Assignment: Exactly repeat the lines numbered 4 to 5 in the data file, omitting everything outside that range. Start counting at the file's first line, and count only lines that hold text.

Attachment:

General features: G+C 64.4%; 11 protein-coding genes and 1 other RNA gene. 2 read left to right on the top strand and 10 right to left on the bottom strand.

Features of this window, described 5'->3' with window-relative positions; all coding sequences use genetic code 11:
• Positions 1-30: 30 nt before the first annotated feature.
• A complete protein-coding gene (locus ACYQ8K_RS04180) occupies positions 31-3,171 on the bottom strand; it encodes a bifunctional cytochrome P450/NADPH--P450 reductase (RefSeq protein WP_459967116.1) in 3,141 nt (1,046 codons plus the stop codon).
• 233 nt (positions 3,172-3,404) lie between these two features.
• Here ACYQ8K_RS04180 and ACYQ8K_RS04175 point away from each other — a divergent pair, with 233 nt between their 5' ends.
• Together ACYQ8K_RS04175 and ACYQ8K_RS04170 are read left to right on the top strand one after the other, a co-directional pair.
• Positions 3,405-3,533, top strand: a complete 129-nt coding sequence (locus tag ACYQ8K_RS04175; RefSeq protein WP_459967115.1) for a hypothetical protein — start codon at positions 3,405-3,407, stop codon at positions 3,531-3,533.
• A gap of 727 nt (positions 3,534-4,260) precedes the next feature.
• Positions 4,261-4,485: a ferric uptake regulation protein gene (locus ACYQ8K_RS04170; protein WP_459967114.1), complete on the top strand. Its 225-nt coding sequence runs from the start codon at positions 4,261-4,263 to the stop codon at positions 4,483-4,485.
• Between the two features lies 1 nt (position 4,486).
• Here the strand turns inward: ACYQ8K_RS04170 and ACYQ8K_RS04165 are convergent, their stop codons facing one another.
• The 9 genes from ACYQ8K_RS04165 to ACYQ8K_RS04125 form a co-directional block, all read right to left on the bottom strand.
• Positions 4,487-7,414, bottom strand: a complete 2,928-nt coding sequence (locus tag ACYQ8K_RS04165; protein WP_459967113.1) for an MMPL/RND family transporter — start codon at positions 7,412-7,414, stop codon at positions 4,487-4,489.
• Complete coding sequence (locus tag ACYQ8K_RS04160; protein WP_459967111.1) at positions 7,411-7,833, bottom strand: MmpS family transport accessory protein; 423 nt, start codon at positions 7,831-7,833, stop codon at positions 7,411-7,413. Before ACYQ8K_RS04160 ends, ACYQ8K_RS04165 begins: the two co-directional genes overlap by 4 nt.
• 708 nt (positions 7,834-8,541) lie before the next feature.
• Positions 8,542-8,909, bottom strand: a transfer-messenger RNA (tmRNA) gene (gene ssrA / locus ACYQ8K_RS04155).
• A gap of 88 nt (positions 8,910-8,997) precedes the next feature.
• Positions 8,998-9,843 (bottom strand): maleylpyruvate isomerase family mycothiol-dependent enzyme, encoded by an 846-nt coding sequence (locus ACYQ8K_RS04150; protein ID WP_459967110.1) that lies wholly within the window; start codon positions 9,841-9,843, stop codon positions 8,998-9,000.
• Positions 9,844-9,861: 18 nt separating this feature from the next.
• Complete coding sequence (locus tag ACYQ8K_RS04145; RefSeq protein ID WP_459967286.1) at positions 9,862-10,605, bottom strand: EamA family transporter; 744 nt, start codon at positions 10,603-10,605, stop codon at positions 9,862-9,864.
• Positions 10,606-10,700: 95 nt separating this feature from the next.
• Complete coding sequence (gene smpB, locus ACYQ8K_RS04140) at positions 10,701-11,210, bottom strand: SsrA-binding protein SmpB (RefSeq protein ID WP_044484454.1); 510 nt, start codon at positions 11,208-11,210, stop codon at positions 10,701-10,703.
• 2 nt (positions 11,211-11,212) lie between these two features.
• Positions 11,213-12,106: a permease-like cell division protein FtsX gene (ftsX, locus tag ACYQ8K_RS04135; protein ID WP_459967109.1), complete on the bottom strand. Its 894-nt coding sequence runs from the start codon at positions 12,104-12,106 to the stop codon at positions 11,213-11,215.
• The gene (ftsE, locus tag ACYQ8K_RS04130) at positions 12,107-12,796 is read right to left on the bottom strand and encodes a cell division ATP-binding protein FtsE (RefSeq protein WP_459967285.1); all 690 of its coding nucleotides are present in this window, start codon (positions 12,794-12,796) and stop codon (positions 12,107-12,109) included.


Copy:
• A complete protein-coding gene (locus ACYQ8K_RS04180) occupies positions 31-3,171 on the bottom strand; it encodes a bifunctional cytochrome P450/NADPH--P450 reductase (RefSeq protein WP_459967116.1) in 3,141 nt (1,046 codons plus the stop codon).
• 233 nt (positions 3,172-3,404) lie between these two features.